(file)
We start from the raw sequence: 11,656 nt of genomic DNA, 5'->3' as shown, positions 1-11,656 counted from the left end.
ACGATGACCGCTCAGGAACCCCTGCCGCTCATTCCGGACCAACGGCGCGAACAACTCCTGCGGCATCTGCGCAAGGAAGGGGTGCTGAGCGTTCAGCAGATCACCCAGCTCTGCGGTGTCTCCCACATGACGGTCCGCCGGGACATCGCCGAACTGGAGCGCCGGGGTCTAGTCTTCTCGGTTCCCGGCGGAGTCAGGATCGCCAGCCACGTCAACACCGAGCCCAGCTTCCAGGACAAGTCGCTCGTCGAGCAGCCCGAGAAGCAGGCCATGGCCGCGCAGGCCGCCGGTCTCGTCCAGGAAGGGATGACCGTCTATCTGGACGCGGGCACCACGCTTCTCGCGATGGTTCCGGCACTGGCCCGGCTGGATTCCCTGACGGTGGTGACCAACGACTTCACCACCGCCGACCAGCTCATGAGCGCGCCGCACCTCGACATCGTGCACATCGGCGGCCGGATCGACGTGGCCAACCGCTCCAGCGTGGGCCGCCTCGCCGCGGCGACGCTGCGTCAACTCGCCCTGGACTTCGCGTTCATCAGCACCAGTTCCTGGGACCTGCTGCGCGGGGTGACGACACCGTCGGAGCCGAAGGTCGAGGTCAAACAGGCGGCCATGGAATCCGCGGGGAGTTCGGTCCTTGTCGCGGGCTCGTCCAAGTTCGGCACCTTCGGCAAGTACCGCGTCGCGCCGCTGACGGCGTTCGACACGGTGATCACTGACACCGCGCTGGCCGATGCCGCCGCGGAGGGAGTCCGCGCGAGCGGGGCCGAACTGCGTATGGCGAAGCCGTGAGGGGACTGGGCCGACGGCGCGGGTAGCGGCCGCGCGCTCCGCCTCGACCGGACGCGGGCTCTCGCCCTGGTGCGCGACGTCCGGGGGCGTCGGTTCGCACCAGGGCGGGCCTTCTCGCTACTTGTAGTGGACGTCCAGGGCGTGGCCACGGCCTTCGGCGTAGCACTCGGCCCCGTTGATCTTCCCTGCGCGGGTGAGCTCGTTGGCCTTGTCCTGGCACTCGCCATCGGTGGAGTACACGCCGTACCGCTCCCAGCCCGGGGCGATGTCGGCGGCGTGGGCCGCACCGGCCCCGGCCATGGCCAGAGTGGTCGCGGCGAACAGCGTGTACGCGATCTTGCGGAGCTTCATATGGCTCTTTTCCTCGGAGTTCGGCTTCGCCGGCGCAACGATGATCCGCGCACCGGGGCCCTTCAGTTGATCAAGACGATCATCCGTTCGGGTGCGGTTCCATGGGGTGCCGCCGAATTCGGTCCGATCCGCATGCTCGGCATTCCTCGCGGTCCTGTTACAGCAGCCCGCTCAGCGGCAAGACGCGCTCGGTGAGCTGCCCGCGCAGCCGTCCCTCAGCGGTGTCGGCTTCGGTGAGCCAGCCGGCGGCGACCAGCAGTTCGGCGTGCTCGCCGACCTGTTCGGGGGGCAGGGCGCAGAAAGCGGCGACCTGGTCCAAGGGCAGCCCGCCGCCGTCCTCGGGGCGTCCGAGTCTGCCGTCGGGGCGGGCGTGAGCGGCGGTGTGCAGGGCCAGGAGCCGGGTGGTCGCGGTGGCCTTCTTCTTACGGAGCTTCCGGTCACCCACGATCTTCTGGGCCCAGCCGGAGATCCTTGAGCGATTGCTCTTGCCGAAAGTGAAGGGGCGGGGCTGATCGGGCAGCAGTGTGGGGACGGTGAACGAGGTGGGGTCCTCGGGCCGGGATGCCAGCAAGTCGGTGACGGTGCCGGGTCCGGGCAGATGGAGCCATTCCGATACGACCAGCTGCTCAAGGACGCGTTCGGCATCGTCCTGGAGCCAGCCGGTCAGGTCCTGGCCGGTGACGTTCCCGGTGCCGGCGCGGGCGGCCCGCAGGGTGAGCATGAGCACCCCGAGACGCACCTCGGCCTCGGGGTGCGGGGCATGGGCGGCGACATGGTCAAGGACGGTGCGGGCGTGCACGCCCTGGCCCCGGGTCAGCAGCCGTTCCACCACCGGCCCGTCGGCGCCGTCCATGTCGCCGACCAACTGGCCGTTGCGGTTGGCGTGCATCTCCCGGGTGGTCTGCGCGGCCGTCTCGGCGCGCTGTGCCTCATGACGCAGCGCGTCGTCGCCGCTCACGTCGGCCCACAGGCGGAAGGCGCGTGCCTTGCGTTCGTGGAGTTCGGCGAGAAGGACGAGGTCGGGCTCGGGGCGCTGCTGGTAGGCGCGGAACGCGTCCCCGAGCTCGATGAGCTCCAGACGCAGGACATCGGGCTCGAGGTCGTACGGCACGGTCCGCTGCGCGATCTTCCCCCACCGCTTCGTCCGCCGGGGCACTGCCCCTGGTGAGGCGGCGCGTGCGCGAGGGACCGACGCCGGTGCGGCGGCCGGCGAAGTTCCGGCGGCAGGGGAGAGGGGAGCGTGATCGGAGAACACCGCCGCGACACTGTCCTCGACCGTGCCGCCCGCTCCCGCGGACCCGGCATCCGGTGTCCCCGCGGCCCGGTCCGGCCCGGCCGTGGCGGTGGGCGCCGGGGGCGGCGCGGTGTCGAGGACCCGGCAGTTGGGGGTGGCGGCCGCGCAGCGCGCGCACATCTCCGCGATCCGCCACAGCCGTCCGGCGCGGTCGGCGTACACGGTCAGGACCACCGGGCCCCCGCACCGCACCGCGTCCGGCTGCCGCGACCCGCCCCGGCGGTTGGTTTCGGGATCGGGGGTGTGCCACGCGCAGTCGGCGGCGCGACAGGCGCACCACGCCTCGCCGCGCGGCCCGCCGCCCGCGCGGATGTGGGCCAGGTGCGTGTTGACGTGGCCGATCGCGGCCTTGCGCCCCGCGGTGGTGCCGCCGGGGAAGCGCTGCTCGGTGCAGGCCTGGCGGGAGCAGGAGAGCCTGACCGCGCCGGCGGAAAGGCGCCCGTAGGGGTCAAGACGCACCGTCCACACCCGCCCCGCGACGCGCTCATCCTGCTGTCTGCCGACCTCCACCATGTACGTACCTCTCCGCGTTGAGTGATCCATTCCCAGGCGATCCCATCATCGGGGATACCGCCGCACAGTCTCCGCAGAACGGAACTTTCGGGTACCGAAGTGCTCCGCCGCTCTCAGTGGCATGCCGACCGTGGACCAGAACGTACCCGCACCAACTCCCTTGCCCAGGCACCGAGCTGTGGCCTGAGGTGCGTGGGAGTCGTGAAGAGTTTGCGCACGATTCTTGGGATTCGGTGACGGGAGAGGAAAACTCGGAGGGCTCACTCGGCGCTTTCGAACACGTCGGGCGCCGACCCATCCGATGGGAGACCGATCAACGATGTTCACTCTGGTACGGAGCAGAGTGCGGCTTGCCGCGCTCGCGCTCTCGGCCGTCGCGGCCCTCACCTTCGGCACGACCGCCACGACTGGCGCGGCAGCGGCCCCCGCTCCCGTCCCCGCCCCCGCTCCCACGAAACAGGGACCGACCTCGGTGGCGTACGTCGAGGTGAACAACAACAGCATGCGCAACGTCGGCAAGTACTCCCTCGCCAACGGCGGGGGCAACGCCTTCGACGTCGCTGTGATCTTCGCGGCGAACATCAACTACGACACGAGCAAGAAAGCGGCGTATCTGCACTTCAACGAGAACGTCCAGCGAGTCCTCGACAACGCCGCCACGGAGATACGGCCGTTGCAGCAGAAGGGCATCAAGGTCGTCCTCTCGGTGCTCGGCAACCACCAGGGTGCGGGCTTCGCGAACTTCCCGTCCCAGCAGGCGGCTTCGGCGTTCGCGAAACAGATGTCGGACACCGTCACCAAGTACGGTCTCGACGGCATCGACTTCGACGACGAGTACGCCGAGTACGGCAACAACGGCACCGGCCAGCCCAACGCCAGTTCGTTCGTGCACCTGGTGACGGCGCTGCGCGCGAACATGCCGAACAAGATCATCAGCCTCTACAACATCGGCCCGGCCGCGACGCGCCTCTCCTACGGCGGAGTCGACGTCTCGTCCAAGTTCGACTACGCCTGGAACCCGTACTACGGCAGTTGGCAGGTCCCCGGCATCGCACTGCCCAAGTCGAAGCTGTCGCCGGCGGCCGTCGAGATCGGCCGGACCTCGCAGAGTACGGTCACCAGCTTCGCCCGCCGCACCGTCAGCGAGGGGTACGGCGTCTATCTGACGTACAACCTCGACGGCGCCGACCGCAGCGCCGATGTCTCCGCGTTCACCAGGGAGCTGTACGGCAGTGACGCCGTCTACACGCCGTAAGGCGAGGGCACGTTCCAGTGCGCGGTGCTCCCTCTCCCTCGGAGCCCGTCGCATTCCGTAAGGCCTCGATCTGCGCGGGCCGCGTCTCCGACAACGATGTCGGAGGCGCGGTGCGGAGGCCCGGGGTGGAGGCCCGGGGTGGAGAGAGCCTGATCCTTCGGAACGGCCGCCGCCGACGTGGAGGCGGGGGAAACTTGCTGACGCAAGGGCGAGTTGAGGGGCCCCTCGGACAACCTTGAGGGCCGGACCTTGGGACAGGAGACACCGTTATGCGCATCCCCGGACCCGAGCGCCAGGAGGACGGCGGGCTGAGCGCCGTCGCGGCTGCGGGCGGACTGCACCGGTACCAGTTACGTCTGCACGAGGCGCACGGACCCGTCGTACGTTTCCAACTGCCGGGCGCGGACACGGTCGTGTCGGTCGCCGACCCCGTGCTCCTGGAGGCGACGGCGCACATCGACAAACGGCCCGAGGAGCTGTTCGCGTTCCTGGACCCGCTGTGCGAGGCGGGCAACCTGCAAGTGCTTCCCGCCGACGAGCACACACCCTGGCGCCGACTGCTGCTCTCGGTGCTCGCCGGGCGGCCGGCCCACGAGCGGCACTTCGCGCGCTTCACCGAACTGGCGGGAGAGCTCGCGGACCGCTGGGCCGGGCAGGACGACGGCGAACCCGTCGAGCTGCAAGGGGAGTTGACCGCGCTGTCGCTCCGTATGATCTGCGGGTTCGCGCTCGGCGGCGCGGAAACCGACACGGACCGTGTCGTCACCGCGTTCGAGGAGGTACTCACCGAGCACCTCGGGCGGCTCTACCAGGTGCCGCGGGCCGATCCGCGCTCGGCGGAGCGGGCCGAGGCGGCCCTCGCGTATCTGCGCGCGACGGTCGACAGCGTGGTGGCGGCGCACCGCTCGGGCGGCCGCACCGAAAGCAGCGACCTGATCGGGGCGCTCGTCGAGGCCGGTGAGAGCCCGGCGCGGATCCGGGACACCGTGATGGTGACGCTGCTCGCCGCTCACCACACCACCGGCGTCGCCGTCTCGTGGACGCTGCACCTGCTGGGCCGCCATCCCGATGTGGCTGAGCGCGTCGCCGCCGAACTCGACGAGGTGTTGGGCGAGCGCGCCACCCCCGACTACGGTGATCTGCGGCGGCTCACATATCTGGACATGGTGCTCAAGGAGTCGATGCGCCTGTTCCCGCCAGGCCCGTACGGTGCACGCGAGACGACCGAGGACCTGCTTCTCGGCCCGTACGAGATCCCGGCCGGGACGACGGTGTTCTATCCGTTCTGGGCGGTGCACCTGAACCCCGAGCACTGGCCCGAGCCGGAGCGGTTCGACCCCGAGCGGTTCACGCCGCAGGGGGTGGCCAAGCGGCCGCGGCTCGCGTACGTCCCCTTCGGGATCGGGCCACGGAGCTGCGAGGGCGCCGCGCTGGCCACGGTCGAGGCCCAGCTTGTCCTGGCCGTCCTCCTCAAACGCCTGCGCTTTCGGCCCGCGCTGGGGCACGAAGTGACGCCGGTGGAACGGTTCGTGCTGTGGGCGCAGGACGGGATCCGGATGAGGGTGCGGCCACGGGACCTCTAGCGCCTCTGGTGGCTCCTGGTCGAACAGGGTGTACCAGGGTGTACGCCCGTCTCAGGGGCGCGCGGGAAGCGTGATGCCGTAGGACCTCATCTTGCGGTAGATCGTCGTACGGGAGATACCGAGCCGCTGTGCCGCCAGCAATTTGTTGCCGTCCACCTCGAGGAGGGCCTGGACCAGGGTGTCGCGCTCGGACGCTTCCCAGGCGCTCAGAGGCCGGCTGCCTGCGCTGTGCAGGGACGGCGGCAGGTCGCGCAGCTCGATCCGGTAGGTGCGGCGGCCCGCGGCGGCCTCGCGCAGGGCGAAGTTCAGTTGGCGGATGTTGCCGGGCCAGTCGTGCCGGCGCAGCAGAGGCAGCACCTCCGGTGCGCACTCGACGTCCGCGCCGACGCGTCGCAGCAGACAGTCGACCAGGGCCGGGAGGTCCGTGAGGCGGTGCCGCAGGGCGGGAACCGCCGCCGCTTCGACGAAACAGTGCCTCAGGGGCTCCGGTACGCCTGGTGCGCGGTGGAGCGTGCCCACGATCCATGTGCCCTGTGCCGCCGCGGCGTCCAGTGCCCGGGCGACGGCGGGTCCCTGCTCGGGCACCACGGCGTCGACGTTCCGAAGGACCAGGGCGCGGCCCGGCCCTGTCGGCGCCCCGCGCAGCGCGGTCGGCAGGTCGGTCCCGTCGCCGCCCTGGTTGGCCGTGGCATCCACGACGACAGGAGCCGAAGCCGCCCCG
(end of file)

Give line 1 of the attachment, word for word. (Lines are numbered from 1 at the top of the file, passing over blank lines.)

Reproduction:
We start from the raw sequence: 11,656 nt of genomic DNA, 5'->3' as shown, positions 1-11,656 counted from the left end.